-Emma McDonald ’16

Student Org Profile: Nutrition Outreach and Mentoring

Categories: Midd Blogosphere
Nutrition Outreach and Mentoring is a student organization at Middlebury College with the goal of creating community and connecting people through food and food education. Our student-run group organizes volunteering events and classes with the purpose of teaching people how to cook healthy food for themselves on a budget and to acquire the independence and knowledge that comes with this life skill. The aims of these initiatives are to establish healthy eating and cooking habits and to raise awareness about nutrition and current food issues.
With our amazing college dining on campus, it can be easy to forget about the food security issues in Addison County and Vermont. NOM works to teach healthy cooking and living by going into schools, hosting workshops and through other events with community partners. My work with NOM has shown me the power of sharing food, that eating almost always involves conversation, and has allowed me to branch out beyond the Middlebury campus. – Emily Beneroff ‘16
This organization has given me the opportunity to dive more deeply into my own study of nutrition as I learn alongside the kids participating in cooking and even writing, drawing and mapping activities together. NOM has also raised my awareness of the problem of food insecurity in Addison County. Children are so affected by this issue but they have very little control over it. I like working with the children in the classroom and in after school settings to try to empower them and place some agency around informed food choices in their lives.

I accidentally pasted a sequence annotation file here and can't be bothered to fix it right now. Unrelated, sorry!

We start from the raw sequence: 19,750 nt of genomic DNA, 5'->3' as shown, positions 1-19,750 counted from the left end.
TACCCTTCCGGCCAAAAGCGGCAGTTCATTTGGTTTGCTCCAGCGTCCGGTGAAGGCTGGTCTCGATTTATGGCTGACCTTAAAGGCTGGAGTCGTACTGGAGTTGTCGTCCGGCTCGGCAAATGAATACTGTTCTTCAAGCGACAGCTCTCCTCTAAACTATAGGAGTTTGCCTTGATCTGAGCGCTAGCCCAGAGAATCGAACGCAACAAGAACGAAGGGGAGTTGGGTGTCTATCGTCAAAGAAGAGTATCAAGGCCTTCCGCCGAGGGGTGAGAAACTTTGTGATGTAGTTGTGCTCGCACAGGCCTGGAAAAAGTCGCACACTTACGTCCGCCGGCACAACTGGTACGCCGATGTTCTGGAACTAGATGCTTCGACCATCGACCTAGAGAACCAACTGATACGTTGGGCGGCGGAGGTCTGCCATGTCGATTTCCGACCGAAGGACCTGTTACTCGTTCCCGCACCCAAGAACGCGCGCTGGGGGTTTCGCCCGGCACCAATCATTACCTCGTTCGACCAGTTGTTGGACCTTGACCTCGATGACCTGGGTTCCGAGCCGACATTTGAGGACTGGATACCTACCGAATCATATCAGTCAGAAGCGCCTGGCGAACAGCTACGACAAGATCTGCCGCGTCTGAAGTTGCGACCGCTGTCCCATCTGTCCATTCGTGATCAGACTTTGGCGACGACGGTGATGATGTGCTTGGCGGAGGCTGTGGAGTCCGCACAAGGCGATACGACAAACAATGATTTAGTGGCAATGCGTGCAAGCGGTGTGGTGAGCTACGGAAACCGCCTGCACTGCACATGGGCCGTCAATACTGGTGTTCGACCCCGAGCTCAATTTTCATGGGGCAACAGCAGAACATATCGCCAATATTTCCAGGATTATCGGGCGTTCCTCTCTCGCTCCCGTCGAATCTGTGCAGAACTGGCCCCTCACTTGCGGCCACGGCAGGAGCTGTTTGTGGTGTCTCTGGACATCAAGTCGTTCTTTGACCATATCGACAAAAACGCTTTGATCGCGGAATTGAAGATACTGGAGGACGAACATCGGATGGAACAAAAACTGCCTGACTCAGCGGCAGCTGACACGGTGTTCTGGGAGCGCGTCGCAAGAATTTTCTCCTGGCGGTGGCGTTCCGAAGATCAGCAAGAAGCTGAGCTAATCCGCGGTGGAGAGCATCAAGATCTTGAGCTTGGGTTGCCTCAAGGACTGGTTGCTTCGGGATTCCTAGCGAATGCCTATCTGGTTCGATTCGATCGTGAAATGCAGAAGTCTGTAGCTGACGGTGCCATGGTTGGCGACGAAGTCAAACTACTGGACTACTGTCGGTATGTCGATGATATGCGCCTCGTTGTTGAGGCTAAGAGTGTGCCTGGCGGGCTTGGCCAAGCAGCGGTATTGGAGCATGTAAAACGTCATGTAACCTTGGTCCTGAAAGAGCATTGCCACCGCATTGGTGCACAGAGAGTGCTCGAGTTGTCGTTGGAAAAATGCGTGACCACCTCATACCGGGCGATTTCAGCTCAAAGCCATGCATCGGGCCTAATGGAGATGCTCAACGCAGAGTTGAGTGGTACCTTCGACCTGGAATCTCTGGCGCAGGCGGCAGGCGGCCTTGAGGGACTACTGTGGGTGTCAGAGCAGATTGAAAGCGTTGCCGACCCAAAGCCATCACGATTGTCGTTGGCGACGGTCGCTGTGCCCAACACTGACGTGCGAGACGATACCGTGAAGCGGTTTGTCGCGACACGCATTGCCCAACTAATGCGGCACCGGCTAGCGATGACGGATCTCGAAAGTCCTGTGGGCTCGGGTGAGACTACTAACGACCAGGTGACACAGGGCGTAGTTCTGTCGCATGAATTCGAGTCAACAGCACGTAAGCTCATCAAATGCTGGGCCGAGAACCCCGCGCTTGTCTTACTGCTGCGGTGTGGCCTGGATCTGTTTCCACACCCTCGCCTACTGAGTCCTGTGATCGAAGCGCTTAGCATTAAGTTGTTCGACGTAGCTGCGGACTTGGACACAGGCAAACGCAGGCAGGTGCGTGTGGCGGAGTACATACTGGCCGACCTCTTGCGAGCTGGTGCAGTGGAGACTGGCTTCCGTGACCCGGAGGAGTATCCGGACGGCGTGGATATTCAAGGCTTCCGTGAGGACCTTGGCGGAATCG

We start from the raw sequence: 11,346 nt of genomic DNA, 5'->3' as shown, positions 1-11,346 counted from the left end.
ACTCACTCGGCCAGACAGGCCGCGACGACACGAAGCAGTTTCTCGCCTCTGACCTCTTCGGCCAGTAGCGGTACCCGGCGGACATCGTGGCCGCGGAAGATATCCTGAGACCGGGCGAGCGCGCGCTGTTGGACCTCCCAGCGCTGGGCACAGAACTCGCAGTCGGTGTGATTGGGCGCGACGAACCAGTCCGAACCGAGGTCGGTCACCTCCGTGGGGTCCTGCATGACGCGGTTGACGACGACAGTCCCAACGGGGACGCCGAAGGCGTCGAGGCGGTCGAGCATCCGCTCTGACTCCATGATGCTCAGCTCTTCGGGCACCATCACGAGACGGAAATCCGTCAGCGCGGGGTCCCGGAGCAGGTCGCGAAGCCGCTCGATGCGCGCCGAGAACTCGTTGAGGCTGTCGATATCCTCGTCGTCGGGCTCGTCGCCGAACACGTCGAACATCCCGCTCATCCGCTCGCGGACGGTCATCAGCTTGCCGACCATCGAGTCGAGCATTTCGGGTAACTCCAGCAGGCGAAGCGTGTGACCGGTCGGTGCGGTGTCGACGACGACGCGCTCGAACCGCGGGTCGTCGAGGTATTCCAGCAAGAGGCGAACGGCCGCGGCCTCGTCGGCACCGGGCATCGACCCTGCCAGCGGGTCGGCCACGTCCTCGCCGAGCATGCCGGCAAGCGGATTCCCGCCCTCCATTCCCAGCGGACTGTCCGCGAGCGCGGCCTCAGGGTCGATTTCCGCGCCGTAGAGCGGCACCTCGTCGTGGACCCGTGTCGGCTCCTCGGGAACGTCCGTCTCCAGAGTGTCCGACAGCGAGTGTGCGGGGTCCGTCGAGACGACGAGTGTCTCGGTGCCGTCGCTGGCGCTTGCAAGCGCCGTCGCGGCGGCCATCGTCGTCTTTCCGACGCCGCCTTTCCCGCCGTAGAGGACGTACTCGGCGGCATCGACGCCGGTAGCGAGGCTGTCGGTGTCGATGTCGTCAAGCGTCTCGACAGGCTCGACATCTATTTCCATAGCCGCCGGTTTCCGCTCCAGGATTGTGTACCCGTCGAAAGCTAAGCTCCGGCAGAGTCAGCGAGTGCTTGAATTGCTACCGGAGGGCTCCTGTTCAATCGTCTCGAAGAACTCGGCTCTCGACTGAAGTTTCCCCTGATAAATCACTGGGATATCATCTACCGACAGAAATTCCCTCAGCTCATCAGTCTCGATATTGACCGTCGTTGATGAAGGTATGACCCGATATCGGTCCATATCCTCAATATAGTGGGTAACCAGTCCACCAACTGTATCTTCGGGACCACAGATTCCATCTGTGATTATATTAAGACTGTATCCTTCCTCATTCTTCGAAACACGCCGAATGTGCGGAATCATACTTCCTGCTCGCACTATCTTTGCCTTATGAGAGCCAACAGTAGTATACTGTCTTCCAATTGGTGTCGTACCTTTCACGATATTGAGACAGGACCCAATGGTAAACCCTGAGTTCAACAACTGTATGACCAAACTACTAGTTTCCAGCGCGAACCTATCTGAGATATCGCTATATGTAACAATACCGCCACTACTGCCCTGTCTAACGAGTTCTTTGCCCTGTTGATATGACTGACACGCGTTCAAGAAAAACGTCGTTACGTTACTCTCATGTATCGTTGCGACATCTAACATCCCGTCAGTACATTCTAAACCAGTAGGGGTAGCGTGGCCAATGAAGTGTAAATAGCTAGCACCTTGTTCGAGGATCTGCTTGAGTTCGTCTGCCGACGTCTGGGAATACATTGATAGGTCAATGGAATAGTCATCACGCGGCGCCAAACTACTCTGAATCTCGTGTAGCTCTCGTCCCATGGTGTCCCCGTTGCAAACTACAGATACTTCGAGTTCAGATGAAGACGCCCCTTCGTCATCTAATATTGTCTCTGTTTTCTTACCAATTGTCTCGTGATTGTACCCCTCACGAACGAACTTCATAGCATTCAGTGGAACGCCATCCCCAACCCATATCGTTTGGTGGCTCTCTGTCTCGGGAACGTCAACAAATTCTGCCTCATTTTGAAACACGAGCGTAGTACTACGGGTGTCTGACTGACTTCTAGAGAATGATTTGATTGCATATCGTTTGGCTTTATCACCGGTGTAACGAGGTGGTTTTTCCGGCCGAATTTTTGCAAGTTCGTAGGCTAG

One of my favorite memories was at the Sister-to-Sister Summit last year when NOM brought kale and fruit in to make smoothies with the middle school girls. Many of them were excited about strawberry banana but hesitant to try adding kale because it was green and unknown. Seeing myself and some other volunteers blend in the kale and drink it many girls followed our lead. We had one girl in particular that was so enthusiastic about the kale she wanted seconds and proudly told us she couldn’t wait to go home to tell her mom she had tried kale. My favorite part about NOM is the joy of creating and sharing food with students. – Chelsea Colby ’17.5